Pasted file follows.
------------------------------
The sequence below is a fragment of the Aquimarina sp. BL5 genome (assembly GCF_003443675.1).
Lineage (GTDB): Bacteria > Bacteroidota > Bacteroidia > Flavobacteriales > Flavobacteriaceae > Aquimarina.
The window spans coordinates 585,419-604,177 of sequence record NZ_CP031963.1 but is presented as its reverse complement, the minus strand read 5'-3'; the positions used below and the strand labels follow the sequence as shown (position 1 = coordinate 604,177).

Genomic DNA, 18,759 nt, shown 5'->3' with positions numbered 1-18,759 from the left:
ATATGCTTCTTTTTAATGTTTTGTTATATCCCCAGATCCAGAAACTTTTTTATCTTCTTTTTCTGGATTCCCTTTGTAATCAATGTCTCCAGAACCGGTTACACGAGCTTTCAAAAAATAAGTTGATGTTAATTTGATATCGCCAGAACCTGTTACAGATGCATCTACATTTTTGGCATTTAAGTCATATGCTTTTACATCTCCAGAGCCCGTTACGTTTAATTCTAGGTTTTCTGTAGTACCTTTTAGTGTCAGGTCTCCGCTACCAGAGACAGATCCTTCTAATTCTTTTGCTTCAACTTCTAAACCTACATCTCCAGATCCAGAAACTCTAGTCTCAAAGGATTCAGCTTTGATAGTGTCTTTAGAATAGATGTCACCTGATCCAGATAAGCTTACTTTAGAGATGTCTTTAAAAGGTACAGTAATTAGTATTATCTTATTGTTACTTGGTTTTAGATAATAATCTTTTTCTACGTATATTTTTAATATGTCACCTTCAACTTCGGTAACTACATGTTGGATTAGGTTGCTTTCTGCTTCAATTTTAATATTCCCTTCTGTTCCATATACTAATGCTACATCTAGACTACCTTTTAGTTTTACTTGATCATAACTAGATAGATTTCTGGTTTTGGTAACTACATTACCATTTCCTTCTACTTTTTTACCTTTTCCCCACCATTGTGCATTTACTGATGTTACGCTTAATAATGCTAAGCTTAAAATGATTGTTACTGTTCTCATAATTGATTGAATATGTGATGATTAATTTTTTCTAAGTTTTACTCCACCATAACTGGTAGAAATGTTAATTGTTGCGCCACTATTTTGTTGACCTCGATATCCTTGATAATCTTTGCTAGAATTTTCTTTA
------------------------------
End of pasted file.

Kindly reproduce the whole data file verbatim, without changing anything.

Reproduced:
The sequence below is a fragment of the Aquimarina sp. BL5 genome (assembly GCF_003443675.1).
Lineage (GTDB): Bacteria > Bacteroidota > Bacteroidia > Flavobacteriales > Flavobacteriaceae > Aquimarina.
The window spans coordinates 585,419-604,177 of sequence record NZ_CP031963.1 but is presented as its reverse complement, the minus strand read 5'-3'; the positions used below and the strand labels follow the sequence as shown (position 1 = coordinate 604,177).

Genomic DNA, 18,759 nt, shown 5'->3' with positions numbered 1-18,759 from the left:
ATATGCTTCTTTTTAATGTTTTGTTATATCCCCAGATCCAGAAACTTTTTTATCTTCTTTTTCTGGATTCCCTTTGTAATCAATGTCTCCAGAACCGGTTACACGAGCTTTCAAAAAATAAGTTGATGTTAATTTGATATCGCCAGAACCTGTTACAGATGCATCTACATTTTTGGCATTTAAGTCATATGCTTTTACATCTCCAGAGCCCGTTACGTTTAATTCTAGGTTTTCTGTAGTACCTTTTAGTGTCAGGTCTCCGCTACCAGAGACAGATCCTTCTAATTCTTTTGCTTCAACTTCTAAACCTACATCTCCAGATCCAGAAACTCTAGTCTCAAAGGATTCAGCTTTGATAGTGTCTTTAGAATAGATGTCACCTGATCCAGATAAGCTTACTTTAGAGATGTCTTTAAAAGGTACAGTAATTAGTATTATCTTATTGTTACTTGGTTTTAGATAATAATCTTTTTCTACGTATATTTTTAATATGTCACCTTCAACTTCGGTAACTACATGTTGGATTAGGTTGCTTTCTGCTTCAATTTTAATATTCCCTTCTGTTCCATATACTAATGCTACATCTAGACTACCTTTTAGTTTTACTTGATCATAACTAGATAGATTTCTGGTTTTGGTAACTACATTACCATTTCCTTCTACTTTTTTACCTTTTCCCCACCATTGTGCATTTACTGATGTTACGCTTAATAATGCTAAGCTTAAAATGATTGTTACTGTTCTCATAATTGATTGAATATGTGATGATTAATTTTTTCTAAGTTTTACTCCACCATAACTGGTAGAAATGTTAATTGTTGCGCCACTATTTTGTTGACCTCGATATCCTTGATAATCTTTGCTAGAATTTTCTTTA